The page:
Obsessive compulsive disorder (OCD) is a mental health disorder characterized by recurrent and persistent thoughts, impulses, or images which create concern and distress about a feared scenario (obsessions). This compels the individual to engage in repetitive behaviours (compulsions) in order to cope with a neutralise the anxiety and distress. 
This psychiatric disorder affects around 2% of the population and if left untreated can be debilitating, causing significant distress and interfering with an individual’s daily functioning and overall quality of life. Examples of themes involved with OCD include magical thinking, religion, morality, fear of harm, perfectionism and contamination.
Common myths about OCD
Due to the nature of OCD being a doubting disorder, sufferers are often left second-guessing themselves about whether this disorder is serious or debilitating. They may ask themselves, “what if this isn’t a real, mental health condition?” or “what if this is just a quirk?”
Important: OCD is not a quirk – it’s a real and serious mental health disorder. Please seek advice immediately from a mental health professional if you experience any of the symptoms listed below.
To help dispel these myths we’ve created this evidence-based, cited and referenced article, that highlight’s the underlying pathophysiology and neural basis of OCD.
Symptoms of OCD
The following are common symptoms of OCD:
1. Obsessive thoughts:
- Fear of contamination or germs
- Excessive concern with order or symmetry
- Unwanted violent, sexual or aggressive thoughts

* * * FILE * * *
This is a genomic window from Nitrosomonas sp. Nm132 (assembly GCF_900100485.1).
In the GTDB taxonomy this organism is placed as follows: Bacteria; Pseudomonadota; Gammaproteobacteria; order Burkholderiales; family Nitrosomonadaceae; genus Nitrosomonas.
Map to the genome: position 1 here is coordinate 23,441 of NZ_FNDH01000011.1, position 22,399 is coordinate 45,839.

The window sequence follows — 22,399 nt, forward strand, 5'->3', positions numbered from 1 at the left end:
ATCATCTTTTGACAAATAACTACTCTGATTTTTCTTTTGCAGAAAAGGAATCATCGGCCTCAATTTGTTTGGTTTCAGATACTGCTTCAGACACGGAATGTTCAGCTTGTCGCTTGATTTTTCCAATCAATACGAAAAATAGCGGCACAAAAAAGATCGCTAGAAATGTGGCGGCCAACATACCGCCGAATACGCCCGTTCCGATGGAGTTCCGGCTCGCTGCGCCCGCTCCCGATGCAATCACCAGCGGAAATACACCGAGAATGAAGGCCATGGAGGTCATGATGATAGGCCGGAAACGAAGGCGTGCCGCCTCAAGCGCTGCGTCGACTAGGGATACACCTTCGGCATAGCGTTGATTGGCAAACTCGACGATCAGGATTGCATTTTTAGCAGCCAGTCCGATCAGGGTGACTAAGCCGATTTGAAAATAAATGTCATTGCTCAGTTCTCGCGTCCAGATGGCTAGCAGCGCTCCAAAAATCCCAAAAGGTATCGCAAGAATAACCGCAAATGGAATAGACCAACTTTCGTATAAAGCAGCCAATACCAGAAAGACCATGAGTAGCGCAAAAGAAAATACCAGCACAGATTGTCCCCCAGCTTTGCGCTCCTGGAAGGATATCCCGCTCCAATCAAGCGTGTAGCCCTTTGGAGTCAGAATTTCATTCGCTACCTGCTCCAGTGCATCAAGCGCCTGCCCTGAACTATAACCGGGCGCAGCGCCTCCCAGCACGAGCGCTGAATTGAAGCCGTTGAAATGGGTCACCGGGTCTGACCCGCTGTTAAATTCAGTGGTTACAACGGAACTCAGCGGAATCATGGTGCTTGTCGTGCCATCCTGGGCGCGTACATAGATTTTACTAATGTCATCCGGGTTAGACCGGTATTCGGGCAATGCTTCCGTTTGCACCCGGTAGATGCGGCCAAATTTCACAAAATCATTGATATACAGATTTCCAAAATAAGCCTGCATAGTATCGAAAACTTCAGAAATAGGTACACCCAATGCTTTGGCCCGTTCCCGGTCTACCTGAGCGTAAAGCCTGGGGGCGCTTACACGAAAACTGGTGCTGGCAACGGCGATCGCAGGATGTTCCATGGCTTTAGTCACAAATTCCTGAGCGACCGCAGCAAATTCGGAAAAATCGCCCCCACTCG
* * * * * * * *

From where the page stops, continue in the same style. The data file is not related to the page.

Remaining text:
- Persistent doubts or fears that something bad will happen
- Unwanted intrusive blasphemous, religious or superstitious thoughts
2. Compulsive behaviors:
- Excessive hand washing or cleaning
- Checking (e.g., door locks, appliances)
- Arranging and rearranging objects
- Repeating actions or words
3. General symptoms and baseline differences of OCD
- Higher baseline anxiety, stress and cortisol when compared to people that don’t have OCD 
- Intense feelings of anxiety and distress in response to triggers
- Fatigue and being drained of energy
- Feeling strongly compelled to engage in neutralising and coping behaviours
- Excessive doubting and being unable to accept uncertainty
- Excessive perceived shame, guilt and disgust  
- Intense feelings of chronic guilt in response to triggers, false memories and real-life events.
Causes of OCD
The exact cause of OCD is unknown, but it is thought to be influenced by a combination of genetic, environmental, and brain chemistry factors. Research suggests that OCD is likely to have a complex genetic basis, with multiple genes interacting with environmental factors to increase an individual’s risk of developing the disorder. The following are some potential risk factors for the development of OCD:
- Family history of OCD
- Inheritance of certain genetic markers
2. Environmental factors:
- Stressful life events
- Trauma or abuse
3. Brain differences:
- Hyperactivity in the brain circuits that regulate the threat and danger response
- Hyperconnectivity of the ventromedial prefrontal cortex (VMPFC) with surrounding regions of the brain. The VMPFC is the area of the prefrontal cortex involved in processing fear, risk, decision-making, memory, self-perception, moral judgement, empathic processing and social cognition. 
- Abnormalities in the levels of certain neurotransmitters (e.g. low serotonin levels)
- Abnormalities and differences in grey matter volume of specific brain structures (medial frontal gyrus, medial orbitofrontal cortex and anterior cerebellum). 
Diagnosis of OCD